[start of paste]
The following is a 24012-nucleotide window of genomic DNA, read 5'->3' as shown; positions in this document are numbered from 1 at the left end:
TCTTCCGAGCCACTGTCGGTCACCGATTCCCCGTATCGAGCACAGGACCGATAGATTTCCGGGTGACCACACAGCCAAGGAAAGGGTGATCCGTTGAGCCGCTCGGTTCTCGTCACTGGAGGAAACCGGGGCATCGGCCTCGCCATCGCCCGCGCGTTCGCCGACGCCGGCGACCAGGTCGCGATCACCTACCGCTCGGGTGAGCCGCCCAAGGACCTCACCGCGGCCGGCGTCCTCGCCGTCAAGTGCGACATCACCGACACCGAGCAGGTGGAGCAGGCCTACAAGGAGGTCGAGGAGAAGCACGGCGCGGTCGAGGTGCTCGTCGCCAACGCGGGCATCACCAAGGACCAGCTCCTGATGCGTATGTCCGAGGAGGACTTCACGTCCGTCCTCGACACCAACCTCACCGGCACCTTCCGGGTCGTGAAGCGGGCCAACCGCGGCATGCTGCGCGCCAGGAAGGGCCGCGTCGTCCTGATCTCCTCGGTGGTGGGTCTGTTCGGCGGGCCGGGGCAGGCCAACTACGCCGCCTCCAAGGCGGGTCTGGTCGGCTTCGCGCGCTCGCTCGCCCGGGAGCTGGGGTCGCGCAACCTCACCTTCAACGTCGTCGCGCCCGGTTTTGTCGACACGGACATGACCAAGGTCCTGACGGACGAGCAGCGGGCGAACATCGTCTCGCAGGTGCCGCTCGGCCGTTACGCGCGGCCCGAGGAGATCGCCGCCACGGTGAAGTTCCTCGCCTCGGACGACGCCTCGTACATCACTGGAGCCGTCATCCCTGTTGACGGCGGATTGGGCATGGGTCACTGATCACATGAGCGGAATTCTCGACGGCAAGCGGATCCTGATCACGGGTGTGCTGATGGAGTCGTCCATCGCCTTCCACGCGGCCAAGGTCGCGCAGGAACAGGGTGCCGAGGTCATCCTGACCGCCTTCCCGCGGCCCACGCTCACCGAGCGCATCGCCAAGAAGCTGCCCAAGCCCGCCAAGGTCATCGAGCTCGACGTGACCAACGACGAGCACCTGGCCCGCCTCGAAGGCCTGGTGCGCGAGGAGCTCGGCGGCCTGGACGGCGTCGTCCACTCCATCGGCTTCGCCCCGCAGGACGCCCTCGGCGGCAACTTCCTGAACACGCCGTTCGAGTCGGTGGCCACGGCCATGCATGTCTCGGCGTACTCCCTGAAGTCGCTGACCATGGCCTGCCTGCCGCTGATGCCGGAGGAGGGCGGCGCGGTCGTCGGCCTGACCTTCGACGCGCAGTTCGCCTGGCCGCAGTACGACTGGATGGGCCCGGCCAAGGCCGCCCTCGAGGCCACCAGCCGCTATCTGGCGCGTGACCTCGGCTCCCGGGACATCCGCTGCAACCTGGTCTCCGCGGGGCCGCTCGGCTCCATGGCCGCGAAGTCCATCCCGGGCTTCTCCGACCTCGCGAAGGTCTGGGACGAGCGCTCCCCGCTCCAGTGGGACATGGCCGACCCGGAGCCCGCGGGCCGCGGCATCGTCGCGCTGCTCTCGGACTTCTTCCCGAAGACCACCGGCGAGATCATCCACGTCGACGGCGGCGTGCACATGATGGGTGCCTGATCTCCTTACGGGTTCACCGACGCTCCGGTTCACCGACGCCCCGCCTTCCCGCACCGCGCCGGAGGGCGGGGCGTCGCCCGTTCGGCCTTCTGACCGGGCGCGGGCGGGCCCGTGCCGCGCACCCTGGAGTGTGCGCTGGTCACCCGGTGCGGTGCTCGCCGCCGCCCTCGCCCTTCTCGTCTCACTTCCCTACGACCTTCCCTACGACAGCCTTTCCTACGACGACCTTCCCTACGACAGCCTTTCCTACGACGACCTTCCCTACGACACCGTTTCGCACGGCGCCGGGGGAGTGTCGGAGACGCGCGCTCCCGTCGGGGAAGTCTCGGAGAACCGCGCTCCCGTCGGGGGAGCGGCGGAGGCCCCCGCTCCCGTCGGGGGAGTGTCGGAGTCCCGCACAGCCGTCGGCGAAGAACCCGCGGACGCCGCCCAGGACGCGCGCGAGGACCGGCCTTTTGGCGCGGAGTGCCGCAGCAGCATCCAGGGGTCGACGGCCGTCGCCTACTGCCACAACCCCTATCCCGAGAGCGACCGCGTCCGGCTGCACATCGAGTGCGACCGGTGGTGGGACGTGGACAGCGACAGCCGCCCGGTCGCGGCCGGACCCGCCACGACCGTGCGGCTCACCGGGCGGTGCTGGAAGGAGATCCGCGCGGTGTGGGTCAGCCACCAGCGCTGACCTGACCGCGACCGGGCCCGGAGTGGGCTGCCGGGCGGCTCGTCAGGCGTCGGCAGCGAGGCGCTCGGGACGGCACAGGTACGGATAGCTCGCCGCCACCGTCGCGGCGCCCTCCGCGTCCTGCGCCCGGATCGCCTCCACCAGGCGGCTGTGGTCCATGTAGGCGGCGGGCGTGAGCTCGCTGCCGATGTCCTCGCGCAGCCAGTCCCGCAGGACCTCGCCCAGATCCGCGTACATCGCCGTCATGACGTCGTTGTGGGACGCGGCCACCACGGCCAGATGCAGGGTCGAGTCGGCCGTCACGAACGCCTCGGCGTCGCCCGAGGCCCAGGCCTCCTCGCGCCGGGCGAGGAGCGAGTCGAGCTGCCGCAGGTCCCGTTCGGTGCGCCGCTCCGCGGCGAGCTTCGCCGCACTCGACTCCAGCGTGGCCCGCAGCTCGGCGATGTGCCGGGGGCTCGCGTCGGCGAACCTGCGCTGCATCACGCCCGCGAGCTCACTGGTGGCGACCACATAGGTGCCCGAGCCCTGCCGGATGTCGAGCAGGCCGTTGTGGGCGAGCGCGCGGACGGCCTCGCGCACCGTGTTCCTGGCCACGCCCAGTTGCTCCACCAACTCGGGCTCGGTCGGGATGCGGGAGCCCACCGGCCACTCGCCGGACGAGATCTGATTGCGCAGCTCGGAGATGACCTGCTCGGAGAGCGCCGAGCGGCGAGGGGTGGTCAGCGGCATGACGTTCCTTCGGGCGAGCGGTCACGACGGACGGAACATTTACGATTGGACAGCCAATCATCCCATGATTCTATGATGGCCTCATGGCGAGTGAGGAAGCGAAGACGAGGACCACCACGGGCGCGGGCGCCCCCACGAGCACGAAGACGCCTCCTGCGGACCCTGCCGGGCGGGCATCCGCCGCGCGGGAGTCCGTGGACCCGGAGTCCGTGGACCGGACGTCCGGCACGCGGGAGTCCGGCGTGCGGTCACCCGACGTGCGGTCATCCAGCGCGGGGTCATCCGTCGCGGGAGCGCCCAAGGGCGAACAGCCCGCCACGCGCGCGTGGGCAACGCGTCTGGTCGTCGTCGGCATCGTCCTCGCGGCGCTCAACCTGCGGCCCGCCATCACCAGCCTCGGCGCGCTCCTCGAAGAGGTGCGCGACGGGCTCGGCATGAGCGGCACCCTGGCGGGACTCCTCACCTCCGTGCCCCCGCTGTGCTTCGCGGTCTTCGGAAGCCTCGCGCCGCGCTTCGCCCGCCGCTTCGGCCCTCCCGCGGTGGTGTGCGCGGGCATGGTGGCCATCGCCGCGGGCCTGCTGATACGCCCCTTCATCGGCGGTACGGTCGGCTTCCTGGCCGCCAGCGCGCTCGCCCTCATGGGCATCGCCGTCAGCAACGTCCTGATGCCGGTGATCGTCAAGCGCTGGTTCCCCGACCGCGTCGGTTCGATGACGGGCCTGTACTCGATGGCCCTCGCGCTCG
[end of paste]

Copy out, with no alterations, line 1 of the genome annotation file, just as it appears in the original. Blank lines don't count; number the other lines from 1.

The following is a 24012-nucleotide window of genomic DNA, read 5'->3' as shown; positions in this document are numbered from 1 at the left end: